• Hall, J. (2016, Nov). Harmonizing self-direction and mandatory continuing education; Attitude of the health care professional. Proceedings of the 64th American Association for Adult and Continuing Education Conference. Albuquerque, NM.
  • Hall, J. (2014, Nov). I think I can! Positive psychology for health professional programs. Proceedings of the 63rd American Association for Adult and Continuing Education Conference. Charleston, SC
  • Hall, J. (2013, Nov). Leaving the nest: From novice to professional. Proceedings of the 62nd American Association for Adult and Continuing Education Conference. Lexington, KY
  • Shih, C. & Hall, J. (2012, Nov). Connect, communicate and collaborate: Using Facebook groups to build a community of practice. Proceedings of the 61st American Association for Adult and Continuing Education Conference. Las Vegas, NV

Peer-Reviewed Publication

  • Hall, J. (2014). Staged Self-Directed Learning Model: Leaving the nest; From novice to professional in J. Holtz, S. Springer, & C. Boden-McGill (Eds.), Building sustainable futures for adult learners. Charlotte: Information Age Publishing.


  • 2015 – 2016 Editorial Advisory Board (EAB) member for the IGI Global peer-reviewed book entitled, Handbook of Research on Training Evaluation in the Modern Workforce
  • 2014 – 2015 Adult Higher Education Alliance (AHEA), proposal reviewer for the national conference
  • 2014 – 2017 Wolters Kluwer Health (Lippincott, Williams, and Wilkins), book reviewer
  • 2014 Pearson Higher Education, book reviewer

Accreditation Activities

  • 2014 Compiled a self-study report and oversaw a site visit for the Radiologic Technology Program by the Joint Review Committee on Education in Radiologic Technology (JRCERT); the program successfully was awarded re-accreditation for 8 years (maximum amount allowed)
  • 2018 Completed an Interim Report as well as a Substantive Change Report for the Joint Review Committee on Education in Radiologic Technology

Significant Roles/Positions

  • 2018 – Present: Member of Roane State Community College’s Quality Enhancement Plan (QEP) committee
  • 2018 – Present: Member of Roane State Community College’s Course Evaluation Committee
  • 2018 – Present: Member of Roane State Community College’s Tuition Reimbursement Advisory Group
  • 2017 – 2018: Member of Roane State Community College’s Promotion and Tenure Committee
  • 2015 – Present: Member of the Tennessee Board of Regent’s (TBR) Statewide Curriculum realignment committee for radiologic technology
  • 2014 – Present: Member of the Radiologic Technology Program’s Assessment Committee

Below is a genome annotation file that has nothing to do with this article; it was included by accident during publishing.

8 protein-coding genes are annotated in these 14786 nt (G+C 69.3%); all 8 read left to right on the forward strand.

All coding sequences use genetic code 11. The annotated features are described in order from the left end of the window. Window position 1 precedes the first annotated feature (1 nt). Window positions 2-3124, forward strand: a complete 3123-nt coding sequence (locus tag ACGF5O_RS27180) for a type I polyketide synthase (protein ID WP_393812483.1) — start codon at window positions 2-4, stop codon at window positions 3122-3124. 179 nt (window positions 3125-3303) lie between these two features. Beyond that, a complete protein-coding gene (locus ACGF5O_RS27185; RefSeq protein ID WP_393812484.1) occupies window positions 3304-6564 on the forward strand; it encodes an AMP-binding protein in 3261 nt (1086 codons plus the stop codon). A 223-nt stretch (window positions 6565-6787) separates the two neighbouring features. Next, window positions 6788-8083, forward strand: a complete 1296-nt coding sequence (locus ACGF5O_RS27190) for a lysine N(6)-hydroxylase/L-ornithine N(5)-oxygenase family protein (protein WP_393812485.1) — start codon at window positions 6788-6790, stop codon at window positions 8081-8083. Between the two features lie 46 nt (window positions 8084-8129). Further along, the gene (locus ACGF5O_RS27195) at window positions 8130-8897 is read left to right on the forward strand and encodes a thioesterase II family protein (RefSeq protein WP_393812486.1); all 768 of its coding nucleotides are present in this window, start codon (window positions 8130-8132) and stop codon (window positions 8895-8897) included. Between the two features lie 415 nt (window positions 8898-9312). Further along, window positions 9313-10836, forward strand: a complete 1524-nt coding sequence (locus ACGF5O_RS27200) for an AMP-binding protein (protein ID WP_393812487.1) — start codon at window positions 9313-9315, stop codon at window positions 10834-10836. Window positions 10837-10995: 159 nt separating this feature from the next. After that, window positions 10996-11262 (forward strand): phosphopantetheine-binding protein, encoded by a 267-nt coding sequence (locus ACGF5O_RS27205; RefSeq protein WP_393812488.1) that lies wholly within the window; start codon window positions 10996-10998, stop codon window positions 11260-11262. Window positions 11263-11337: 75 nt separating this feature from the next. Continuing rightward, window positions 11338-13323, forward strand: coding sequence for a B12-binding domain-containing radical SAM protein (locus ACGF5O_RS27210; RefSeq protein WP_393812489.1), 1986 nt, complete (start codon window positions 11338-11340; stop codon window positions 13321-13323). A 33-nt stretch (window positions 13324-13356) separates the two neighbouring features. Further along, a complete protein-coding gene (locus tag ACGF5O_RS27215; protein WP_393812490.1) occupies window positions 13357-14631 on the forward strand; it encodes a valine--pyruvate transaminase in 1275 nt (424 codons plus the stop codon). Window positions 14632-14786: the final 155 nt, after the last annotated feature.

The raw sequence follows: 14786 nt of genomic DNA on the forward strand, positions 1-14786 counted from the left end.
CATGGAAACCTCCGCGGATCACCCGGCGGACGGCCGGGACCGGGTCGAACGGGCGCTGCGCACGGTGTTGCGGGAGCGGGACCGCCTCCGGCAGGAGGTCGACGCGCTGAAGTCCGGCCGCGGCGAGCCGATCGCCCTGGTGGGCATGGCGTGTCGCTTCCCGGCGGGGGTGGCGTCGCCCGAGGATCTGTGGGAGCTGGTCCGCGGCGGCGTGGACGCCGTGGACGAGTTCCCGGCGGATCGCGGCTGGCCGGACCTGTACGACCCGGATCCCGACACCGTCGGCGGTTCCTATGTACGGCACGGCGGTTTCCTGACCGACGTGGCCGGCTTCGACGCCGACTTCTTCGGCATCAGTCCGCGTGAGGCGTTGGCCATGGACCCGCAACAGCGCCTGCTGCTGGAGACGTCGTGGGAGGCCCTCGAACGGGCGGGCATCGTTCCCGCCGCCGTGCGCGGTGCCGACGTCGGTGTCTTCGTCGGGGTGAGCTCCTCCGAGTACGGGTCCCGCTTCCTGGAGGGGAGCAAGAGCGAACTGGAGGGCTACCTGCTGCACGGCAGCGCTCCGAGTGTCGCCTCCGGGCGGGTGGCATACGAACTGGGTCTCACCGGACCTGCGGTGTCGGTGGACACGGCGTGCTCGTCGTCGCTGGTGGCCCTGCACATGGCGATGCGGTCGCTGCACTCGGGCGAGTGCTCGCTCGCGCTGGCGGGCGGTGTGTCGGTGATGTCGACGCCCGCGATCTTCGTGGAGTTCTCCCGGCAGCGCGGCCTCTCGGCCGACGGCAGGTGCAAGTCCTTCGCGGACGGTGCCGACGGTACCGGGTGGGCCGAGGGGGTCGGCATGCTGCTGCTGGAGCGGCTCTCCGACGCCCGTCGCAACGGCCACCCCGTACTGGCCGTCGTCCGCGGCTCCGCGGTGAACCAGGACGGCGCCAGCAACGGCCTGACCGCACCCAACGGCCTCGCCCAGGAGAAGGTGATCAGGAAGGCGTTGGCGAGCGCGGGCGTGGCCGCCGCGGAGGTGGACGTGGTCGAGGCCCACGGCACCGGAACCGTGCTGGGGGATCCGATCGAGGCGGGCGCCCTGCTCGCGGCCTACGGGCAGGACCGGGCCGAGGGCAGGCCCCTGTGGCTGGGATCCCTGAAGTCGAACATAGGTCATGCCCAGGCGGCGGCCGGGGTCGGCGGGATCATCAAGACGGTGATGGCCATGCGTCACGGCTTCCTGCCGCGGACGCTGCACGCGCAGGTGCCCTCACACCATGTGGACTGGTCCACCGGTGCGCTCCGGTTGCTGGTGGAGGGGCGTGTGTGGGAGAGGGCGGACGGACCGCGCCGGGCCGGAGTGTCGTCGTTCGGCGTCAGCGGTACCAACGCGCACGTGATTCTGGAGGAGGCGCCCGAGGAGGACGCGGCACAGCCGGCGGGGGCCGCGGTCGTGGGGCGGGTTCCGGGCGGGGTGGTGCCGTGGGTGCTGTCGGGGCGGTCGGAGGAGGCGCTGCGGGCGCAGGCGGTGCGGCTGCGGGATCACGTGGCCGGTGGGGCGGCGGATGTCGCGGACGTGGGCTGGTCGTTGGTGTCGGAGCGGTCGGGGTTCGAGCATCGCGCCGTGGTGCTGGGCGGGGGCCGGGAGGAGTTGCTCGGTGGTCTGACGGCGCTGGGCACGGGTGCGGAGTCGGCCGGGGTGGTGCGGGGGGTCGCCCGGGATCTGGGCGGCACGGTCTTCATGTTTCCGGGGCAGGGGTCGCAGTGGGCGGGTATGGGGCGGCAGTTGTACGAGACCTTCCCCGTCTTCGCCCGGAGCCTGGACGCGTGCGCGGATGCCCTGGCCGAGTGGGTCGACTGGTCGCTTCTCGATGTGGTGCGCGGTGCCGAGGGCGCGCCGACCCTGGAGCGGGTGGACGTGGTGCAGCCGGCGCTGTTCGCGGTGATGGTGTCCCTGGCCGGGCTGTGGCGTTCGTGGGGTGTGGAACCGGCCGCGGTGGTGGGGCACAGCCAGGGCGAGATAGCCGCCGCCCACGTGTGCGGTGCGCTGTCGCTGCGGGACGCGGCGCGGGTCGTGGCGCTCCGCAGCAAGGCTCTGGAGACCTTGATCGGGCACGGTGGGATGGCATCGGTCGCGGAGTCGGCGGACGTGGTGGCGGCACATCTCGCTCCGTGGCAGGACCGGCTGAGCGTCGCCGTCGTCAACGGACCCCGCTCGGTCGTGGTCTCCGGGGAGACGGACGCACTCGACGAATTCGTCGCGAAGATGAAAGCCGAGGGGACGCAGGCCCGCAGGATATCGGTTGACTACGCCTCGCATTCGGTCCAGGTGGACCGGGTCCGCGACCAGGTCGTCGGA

• 2013 – Present: Member of the Radiologic Technology Program’s Admission Committee
  • 2011 – Present: Member of the Allied Health Admission Committee
  • 2011 – 2015: Participated in the Students Achieving Improved Learning Strategies (SAILS) project by implementing a specific learning strategy in classes. SAILS was apart of Roane State Community College’s five year Quality Enhancement Plan (QEP)
  • 2010 – Present: Member of the Radiologic Technology Program’s Advisory Board (ex-officio)

Other Service Activities

  • 2015 – Present: Serve as a site visitor for the Joint Review Committee on Education in Radiologic Technology (accrediting body for radiologic technology programs)
  • 2014 – 2015: Served as an item writer for the national licensure exam on behalf of the American Registry of Radiologic Technologists (ARRT)
  • 2011 – Present: Applied and obtained numerous grant requests for the program

Current Occupation

Program Director
Radiologic Technology Program
Roane State Community College

The Radiologic Technology Program has affiliation agreements with 17 clinical sites/hospitals across the East Tennessee region and is designed to provide students with the skills required to provide excellent patient care in the field of radiology.

Personal Interests

I am a mother/wife with two sons (Michael and Tyler). We enjoy traveling and seeing new places, but my favorite place to visit is Disney world! This past year, we were able to tour the American Southwest (epic road trip) and the year before visited Alaska with my mom. I also enjoy reading!

Future/Vocational Goals

My future goals are to continue conducting research in the area of allied health/radiologic technology. I am interested in topics related to self-directed learning and attitude towards continuing education.

What would you tell an incoming student who joins the program/department?

I have relished my time at UT Knoxville. Particularly, I have enjoyed my courses along with the faculty members and other students. This program has some of the best faculty members that I have ever had the opportunity to work with. They truly care about their students and find ways to help them grow as well as help them through the doctoral process. My advisor, Ralph Brockett, Phd, is absolutely a joy to work with and I could not have succeeded without his support over the years. I would recommend this program to any prospective student!